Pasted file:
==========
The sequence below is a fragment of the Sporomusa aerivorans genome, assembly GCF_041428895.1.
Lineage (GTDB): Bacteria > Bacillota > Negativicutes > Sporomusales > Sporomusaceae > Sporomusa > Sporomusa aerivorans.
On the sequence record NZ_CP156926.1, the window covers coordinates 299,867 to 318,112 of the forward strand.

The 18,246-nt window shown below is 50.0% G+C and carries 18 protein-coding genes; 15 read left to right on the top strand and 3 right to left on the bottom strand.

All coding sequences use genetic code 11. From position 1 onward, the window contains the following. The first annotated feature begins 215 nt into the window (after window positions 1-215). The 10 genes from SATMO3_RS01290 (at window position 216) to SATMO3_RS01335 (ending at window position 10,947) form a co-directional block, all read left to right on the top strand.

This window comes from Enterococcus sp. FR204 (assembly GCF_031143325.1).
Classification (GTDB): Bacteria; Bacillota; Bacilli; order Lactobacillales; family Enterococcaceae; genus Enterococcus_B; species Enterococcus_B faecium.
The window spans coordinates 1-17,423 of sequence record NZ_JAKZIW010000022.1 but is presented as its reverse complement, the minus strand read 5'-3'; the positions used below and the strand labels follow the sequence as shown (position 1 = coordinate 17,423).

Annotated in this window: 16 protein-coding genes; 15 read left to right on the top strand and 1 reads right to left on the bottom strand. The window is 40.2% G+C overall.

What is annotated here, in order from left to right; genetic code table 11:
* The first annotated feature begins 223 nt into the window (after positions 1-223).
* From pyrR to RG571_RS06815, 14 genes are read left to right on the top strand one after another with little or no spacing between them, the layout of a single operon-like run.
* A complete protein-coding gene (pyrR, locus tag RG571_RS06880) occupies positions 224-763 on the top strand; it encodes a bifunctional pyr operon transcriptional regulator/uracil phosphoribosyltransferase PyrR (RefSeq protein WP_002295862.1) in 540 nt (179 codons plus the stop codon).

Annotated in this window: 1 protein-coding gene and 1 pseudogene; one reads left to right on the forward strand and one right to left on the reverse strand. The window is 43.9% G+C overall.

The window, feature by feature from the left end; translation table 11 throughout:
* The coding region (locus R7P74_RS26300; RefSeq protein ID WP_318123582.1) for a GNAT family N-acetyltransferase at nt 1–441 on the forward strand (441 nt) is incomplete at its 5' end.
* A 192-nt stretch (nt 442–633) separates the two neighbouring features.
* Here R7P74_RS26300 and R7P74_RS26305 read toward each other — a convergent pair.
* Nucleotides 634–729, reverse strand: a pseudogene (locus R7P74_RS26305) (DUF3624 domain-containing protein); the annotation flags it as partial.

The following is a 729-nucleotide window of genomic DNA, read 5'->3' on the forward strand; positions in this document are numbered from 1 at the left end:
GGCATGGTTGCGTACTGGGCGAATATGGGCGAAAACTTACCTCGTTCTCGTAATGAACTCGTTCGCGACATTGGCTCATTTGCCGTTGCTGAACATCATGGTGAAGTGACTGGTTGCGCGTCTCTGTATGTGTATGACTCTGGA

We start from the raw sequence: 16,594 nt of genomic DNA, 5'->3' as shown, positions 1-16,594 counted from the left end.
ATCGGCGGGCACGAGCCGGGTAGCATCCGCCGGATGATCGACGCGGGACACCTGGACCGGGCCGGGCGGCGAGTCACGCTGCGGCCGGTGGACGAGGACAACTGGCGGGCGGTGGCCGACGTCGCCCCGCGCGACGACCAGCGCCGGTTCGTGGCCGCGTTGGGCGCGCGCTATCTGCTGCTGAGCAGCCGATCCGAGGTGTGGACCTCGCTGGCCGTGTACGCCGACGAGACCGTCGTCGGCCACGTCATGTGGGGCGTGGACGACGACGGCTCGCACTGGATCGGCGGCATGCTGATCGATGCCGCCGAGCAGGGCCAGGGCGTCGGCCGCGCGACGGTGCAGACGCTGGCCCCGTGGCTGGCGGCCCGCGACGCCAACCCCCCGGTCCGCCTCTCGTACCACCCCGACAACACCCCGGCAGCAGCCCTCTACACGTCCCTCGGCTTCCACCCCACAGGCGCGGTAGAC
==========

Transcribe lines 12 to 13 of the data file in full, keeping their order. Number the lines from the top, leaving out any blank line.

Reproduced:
* From pyrR to RG571_RS06815, 14 genes are read left to right on the top strand one after another with little or no spacing between them, the layout of a single operon-like run.
* A complete protein-coding gene (pyrR, locus tag RG571_RS06880) occupies positions 224-763 on the top strand; it encodes a bifunctional pyr operon transcriptional regulator/uracil phosphoribosyltransferase PyrR (RefSeq protein WP_002295862.1) in 540 nt (179 codons plus the stop codon).